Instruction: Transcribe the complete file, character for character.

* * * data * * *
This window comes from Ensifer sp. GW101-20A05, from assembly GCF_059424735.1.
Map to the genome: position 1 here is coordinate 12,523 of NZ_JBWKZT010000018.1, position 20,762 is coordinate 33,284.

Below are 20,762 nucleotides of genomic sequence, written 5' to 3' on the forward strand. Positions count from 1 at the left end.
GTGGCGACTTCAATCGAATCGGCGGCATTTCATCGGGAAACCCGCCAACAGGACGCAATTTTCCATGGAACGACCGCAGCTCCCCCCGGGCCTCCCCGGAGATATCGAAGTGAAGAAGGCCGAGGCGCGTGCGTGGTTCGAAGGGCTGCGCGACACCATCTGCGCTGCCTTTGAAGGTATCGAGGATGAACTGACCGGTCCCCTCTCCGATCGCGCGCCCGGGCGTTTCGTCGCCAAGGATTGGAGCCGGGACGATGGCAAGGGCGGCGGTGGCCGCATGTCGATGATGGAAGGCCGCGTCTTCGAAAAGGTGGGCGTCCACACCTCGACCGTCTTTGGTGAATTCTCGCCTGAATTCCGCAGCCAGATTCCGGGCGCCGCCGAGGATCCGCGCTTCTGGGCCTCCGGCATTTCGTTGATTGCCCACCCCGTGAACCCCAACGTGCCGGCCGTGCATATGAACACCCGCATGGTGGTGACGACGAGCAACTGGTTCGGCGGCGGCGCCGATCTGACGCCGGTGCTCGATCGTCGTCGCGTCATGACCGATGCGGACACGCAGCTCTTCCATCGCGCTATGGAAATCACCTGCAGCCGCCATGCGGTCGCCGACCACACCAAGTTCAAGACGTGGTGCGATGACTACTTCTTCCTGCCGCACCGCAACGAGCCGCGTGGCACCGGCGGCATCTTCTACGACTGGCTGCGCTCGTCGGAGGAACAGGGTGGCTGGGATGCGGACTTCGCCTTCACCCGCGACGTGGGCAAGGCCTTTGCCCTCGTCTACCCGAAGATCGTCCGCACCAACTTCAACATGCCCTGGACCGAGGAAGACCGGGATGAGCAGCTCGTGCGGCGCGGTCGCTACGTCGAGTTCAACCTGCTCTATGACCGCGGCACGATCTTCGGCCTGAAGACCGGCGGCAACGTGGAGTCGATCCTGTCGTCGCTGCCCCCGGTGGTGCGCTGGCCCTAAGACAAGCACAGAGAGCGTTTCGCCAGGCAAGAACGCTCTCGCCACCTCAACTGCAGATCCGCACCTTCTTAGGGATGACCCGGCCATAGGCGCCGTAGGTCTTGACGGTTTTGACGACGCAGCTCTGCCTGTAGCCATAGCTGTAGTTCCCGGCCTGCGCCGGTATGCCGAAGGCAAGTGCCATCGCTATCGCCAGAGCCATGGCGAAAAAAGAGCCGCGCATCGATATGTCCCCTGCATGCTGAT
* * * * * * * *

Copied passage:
This window comes from Ensifer sp. GW101-20A05, from assembly GCF_059424735.1.
Map to the genome: position 1 here is coordinate 12,523 of NZ_JBWKZT010000018.1, position 20,762 is coordinate 33,284.

Below are 20,762 nucleotides of genomic sequence, written 5' to 3' on the forward strand. Positions count from 1 at the left end.
GTGGCGACTTCAATCGAATCGGCGGCATTTCATCGGGAAACCCGCCAACAGGACGCAATTTTCCATGGAACGACCGCAGCTCCCCCCGGGCCTCCCCGGAGATATCGAAGTGAAGAAGGCCGAGGCGCGTGCGTGGTTCGAAGGGCTGCGCGACACCATCTGCGCTGCCTTTGAAGGTATCGAGGATGAACTGACCGGTCCCCTCTCCGATCGCGCGCCCGGGCGTTTCGTCGCCAAGGATTGGAGCCGGGACGATGGCAAGGGCGGCGGTGGCCGCATGTCGATGATGGAAGGCCGCGTCTTCGAAAAGGTGGGCGTCCACACCTCGACCGTCTTTGGTGAATTCTCGCCTGAATTCCGCAGCCAGATTCCGGGCGCCGCCGAGGATCCGCGCTTCTGGGCCTCCGGCATTTCGTTGATTGCCCACCCCGTGAACCCCAACGTGCCGGCCGTGCATATGAACACCCGCATGGTGGTGACGACGAGCAACTGGTTCGGCGGCGGCGCCGATCTGACGCCGGTGCTCGATCGTCGTCGCGTCATGACCGATGCGGACACGCAGCTCTTCCATCGCGCTATGGAAATCACCTGCAGCCGCCATGCGGTCGCCGACCACACCAAGTTCAAGACGTGGTGCGATGACTACTTCTTCCTGCCGCACCGCAACGAGCCGCGTGGCACCGGCGGCATCTTCTACGACTGGCTGCGCTCGTCGGAGGAACAGGGTGGCTGGGATGCGGACTTCGCCTTCACCCGCGACGTGGGCAAGGCCTTTGCCCTCGTCTACCCGAAGATCGTCCGCACCAACTTCAACATGCCCTGGACCGAGGAAGACCGGGATGAGCAGCTCGTGCGGCGCGGTCGCTACGTCGAGTTCAACCTGCTCTATGACCGCGGCACGATCTTCGGCCTGAAGACCGGCGGCAACGTGGAGTCGATCCTGTCGTCGCTGCCCCCGGTGGTGCGCTGGCCCTAAGACAAGCACAGAGAGCGTTTCGCCAGGCAAGAACGCTCTCGCCACCTCAACTGCAGATCCGCACCTTCTTAGGGATGACCCGGCCATAGGCGCCGTAGGTCTTGACGGTTTTGACGACGCAGCTCTGCCTGTAGCCATAGCTGTAGTTCCCGGCCTGCGCCGGTATGCCGAAGGCAAGTGCCATCGCTATCGCCAGAGCCATGGCGAAAAAAGAGCCGCGCATCGATATGTCCCCTGCATGCTGAT